The government has launched a consultation on which A-roads across England should be upgraded in a multi-million pound investment programme.

The funding will target A-roads up and down the country. As part of the government’s Transport Investment Strategy announced during the summer, the government has committed to creating a Major Road Network (MRN) that sits underneath the Strategic Road Network (SRN) – motorways and large A-roads managed by Highways England – and above the Local Road Network (LRN) managed by local authorities.

The government is calling on councils to apply for projects worth up to £100 million each over the next 12 weeks of consultation. Upgrade schemes that could be eligible for funding include:

  • bypasses
  • missing links between existing routes
  • road widening
  • major junction improvements
  • the use of technological and safety enhancements along stretches of the network

About 5,000 miles of A-roads fall within the scope of the strategy. The consultation also invites opinions on the role that local, regional and national bodies will play in the MRN investment programme.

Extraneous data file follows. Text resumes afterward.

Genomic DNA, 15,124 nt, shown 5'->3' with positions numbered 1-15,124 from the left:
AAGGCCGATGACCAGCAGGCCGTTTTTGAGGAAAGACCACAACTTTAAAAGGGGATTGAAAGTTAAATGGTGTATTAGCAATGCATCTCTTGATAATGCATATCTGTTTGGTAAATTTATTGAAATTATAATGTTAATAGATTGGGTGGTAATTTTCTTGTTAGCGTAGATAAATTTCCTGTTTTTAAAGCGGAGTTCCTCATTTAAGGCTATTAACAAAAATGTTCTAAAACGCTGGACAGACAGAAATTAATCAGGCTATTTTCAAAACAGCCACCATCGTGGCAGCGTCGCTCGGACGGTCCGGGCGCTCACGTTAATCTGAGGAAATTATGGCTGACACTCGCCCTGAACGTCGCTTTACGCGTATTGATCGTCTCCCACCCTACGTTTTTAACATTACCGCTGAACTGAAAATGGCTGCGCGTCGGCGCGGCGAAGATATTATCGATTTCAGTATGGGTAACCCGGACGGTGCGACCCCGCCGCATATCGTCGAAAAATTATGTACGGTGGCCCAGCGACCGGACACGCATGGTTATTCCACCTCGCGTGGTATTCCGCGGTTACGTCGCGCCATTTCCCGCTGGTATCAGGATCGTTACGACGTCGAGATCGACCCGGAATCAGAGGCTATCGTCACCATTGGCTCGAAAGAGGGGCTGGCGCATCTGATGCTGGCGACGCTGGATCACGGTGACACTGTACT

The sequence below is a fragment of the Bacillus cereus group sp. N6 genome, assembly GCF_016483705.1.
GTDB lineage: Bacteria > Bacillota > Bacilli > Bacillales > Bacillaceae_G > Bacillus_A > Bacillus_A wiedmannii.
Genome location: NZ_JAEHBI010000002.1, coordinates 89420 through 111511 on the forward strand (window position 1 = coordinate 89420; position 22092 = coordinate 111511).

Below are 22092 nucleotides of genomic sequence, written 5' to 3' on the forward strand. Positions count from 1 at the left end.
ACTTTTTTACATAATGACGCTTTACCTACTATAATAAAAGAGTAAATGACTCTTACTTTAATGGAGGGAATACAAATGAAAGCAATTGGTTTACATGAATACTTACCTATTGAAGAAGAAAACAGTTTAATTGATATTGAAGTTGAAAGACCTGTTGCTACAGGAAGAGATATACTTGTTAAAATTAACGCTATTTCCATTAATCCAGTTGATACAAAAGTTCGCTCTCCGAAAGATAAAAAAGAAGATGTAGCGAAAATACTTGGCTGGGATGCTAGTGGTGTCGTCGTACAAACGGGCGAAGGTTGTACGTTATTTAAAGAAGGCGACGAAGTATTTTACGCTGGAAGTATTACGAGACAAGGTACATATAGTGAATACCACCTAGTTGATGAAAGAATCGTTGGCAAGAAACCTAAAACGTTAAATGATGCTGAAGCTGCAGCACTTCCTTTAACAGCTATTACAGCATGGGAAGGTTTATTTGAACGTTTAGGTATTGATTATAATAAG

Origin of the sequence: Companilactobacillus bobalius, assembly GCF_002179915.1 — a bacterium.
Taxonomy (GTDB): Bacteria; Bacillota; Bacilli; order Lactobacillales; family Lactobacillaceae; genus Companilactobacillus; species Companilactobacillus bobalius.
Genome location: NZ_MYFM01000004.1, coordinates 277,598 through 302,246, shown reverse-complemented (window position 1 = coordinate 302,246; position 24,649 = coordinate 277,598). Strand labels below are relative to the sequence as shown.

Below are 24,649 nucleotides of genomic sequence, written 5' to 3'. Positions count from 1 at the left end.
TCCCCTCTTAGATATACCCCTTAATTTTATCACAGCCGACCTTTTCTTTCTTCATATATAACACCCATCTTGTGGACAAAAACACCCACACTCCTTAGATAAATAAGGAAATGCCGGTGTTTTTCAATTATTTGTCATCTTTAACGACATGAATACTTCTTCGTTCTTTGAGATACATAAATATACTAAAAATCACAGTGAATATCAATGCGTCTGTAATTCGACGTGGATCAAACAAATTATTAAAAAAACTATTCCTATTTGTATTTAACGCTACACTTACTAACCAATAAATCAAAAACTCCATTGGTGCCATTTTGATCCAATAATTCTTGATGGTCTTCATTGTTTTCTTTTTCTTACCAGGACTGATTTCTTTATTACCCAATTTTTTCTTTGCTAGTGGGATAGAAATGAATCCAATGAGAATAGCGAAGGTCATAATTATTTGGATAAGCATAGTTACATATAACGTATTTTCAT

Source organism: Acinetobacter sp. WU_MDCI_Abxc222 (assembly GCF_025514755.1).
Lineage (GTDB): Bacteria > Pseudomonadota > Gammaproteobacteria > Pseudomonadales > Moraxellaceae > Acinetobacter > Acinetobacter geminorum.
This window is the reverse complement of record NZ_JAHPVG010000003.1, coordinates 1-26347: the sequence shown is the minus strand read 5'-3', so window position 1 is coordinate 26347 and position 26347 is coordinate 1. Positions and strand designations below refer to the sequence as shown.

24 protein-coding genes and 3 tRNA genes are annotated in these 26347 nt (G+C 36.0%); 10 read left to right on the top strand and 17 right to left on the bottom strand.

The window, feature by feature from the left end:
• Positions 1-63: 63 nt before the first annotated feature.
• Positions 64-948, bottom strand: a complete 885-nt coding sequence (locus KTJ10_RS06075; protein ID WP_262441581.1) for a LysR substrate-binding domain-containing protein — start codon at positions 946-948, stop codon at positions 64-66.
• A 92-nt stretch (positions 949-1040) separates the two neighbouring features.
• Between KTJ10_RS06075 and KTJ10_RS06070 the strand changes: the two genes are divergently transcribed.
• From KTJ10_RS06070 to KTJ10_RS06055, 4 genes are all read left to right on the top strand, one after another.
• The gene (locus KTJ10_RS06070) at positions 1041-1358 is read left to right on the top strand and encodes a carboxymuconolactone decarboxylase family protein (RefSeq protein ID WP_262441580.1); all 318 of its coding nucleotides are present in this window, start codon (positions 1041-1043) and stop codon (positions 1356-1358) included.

The government hopes that the MRN will help deliver the following objectives:

  • reduce congestion
  • support economic growth and rebalancing
  • support housing delivery
  • support all road users
  • support the Strategic Road Network

The consultation has been welcomed by the country’s two major road transport organisations, the Road Haulage Association (RHA) and Freight Transport Association (FTA).

“The prospect of investment in the transport network to improve the flow of the goods and services we all rely on is good news,” said RHA chief executive, Richard Burnett. “Whilst major roads have often benefitted from investment, A-roads and local roads have been under-invested in for many years.”

The FTA insists that freight transport must be at the heart of any new investment programme. “Any investment in our road network is good news, especially given the lack of funding available over recent years for councils to improve just these kinds of roads,” said the FTA head of UK policy, Christopher Snelling. “But the government must ensure that any projects funded by this scheme are designed for freight as well as car users.”

The Department for Transport will analyse responses following closure of the consultation, with a formal response published and the MRN Programme to be launched in summer 2018. Transport Secretary Chris Grayling told the BBC that he hopes development will start next year and building work will start within three years.

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